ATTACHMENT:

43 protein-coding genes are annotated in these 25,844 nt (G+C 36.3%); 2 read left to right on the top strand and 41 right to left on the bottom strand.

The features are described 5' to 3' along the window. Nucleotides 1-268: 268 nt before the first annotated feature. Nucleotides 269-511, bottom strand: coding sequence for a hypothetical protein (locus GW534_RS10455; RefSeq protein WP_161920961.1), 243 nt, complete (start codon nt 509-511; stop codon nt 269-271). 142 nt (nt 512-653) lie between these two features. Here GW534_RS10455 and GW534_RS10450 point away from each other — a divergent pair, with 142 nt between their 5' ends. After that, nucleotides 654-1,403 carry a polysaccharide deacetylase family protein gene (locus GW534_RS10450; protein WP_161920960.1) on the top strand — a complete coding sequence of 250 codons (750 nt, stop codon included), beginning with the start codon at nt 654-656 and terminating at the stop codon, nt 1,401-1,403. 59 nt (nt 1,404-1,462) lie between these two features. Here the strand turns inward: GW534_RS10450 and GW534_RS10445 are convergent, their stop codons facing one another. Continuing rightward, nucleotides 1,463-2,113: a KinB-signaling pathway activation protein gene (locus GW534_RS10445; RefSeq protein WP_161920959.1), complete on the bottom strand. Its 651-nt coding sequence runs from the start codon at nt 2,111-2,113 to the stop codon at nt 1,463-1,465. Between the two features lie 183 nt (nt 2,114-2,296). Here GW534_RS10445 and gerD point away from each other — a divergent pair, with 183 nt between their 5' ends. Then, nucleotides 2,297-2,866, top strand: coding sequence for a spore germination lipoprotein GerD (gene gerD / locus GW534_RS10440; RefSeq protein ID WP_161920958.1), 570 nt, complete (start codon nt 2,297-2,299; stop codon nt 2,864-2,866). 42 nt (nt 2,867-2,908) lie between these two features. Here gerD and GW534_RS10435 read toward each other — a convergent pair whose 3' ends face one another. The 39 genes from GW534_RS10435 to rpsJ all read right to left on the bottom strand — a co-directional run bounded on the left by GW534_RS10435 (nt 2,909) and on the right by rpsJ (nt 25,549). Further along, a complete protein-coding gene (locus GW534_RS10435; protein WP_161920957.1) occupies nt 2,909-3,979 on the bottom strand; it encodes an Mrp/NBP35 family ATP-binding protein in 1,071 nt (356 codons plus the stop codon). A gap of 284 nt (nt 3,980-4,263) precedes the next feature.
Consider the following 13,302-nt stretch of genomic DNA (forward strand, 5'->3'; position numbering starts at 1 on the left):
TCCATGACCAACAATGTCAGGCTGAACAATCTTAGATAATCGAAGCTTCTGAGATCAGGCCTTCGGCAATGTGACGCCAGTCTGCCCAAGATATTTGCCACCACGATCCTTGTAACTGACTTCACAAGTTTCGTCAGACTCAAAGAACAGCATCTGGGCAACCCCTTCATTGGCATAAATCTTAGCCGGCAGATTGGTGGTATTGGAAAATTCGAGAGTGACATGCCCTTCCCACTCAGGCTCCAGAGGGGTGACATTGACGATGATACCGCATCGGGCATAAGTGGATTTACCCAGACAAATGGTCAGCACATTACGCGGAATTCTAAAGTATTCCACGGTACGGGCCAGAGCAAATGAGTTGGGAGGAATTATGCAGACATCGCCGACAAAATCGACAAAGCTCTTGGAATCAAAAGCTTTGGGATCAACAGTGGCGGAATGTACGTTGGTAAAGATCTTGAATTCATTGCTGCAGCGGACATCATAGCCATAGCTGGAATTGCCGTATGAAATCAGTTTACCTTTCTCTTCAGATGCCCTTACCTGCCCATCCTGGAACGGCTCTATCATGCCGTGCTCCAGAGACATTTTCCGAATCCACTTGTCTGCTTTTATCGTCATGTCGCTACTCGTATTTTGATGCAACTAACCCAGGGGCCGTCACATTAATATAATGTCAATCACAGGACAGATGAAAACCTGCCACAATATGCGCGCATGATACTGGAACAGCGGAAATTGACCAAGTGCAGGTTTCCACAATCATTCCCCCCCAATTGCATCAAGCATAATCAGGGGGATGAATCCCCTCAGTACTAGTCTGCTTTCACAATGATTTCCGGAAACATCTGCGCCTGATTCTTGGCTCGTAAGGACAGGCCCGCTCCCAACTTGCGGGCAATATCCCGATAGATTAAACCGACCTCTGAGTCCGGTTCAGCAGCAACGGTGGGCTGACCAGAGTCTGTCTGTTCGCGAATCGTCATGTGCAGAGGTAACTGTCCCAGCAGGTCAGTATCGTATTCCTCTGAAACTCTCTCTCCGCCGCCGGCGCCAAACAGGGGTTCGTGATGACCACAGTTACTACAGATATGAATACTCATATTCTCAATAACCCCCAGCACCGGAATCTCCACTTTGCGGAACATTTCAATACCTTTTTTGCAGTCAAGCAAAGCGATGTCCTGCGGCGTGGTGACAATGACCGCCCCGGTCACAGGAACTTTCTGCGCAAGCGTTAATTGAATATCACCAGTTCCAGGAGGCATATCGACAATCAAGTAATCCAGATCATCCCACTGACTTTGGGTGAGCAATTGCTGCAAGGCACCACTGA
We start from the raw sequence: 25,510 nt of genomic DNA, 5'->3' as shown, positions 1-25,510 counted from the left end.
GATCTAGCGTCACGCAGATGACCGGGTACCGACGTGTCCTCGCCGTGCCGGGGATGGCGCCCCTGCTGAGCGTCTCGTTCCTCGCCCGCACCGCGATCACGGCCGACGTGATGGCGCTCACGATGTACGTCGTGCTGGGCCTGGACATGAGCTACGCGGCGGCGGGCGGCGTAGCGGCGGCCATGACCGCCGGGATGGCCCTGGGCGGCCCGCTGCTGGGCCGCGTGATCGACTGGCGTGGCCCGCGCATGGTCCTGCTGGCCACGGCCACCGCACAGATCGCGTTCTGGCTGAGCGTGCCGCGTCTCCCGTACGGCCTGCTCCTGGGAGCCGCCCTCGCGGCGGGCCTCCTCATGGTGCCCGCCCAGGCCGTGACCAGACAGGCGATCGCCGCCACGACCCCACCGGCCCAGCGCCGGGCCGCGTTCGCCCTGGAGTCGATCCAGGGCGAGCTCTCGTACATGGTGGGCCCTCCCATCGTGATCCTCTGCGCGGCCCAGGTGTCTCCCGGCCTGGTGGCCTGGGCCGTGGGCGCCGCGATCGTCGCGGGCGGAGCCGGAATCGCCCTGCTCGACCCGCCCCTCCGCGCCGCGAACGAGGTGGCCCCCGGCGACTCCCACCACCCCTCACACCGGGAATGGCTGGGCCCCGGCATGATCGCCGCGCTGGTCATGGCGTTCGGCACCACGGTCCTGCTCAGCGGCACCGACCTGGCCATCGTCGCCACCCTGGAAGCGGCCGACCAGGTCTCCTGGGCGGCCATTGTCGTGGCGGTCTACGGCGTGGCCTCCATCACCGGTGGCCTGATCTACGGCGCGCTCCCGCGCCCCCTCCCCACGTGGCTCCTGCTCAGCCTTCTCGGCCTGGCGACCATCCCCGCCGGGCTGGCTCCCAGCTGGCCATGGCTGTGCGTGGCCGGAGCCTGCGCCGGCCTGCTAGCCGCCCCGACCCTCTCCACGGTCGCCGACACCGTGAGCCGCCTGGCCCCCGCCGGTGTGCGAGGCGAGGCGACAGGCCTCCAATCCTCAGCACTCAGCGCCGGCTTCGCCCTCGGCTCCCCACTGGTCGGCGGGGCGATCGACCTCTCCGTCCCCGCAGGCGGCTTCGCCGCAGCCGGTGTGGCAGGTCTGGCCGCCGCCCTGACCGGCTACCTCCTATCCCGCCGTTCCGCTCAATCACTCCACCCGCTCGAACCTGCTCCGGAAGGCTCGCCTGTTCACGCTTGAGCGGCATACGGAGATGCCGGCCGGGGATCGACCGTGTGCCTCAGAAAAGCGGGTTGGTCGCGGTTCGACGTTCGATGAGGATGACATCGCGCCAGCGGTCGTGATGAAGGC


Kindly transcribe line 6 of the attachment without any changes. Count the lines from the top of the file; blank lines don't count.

GATCTAGCGTCACGCAGATGACCGGGTACCGACGTGTCCTCGCCGTGCCGGGGATGGCGCCCCTGCTGAGCGTCTCGTTCCTCGCCCGCACCGCGATCACGGCCGACGTGATGGCGCTCACGATGTACGTCGTGCTGGGCCTGGACATGAGCTACGCGGCGGCGGGCGGCGTAGCGGCGGCCATGACCGCCGGGATGGCCCTGGGCGGCCCGCTGCTGGGCCGCGTGATCGACTGGCGTGGCCCGCGCATGGTCCTGCTGGCCACGGCCACCGCACAGATCGCGTTCTGGCTGAGCGTGCCGCGTCTCCCGTACGGCCTGCTCCTGGGAGCCGCCCTCGCGGCGGGCCTCCTCATGGTGCCCGCCCAGGCCGTGACCAGACAGGCGATCGCCGCCACGACCCCACCGGCCCAGCGCCGGGCCGCGTTCGCCCTGGAGTCGATCCAGGGCGAGCTCTCGTACATGGTGGGCCCTCCCATCGTGATCCTCTGCGCGGCCCAGGTGTCTCCCGGCCTGGTGGCCTGGGCCGTGGGCGCCGCGATCGTCGCGGGCGGAGCCGGAATCGCCCTGCTCGACCCGCCCCTCCGCGCCGCGAACGAGGTGGCCCCCGGCGACTCCCACCACCCCTCACACCGGGAATGGCTGGGCCCCGGCATGATCGCCGCGCTGGTCATGGCGTTCGGCACCACGGTCCTGCTCAGCGGCACCGACCTGGCCATCGTCGCCACCCTGGAAGCGGCCGACCAGGTCTCCTGGGCGGCCATTGTCGTGGCGGTCTACGGCGTGGCCTCCATCACCGGTGGCCTGATCTACGGCGCGCTCCCGCGCCCCCTCCCCACGTGGCTCCTGCTCAGCCTTCTCGGCCTGGCGACCATCCCCGCCGGGCTGGCTCCCAGCTGGCCATGGCTGTGCGTGGCCGGAGCCTGCGCCGGCCTGCTAGCCGCCCCGACCCTCTCCACGGTCGCCGACACCGTGAGCCGCCTGGCCCCCGCCGGTGTGCGAGGCGAGGCGACAGGCCTCCAATCCTCAGCACTCAGCGCCGGCTTCGCCCTCGGCTCCCCACTGGTCGGCGGGGCGATCGACCTCTCCGTCCCCGCAGGCGGCTTCGCCGCAGCCGGTGTGGCAGGTCTGGCCGCCGCCCTGACCGGCTACCTCCTATCCCGCCGTTCCGCTCAATCACTCCACCCGCTCGAACCTGCTCCGGAAGGCTCGCCTGTTCACGCTTGAGCGGCATACGGAGATGCCGGCCGGGGATCGACCGTGTGCCTCAGAAAAGCGGGTTGGTCGCGGTTCGACGTTCGATGAGGATGACATCGCGCCAGCGGTCGTGATGAAGGC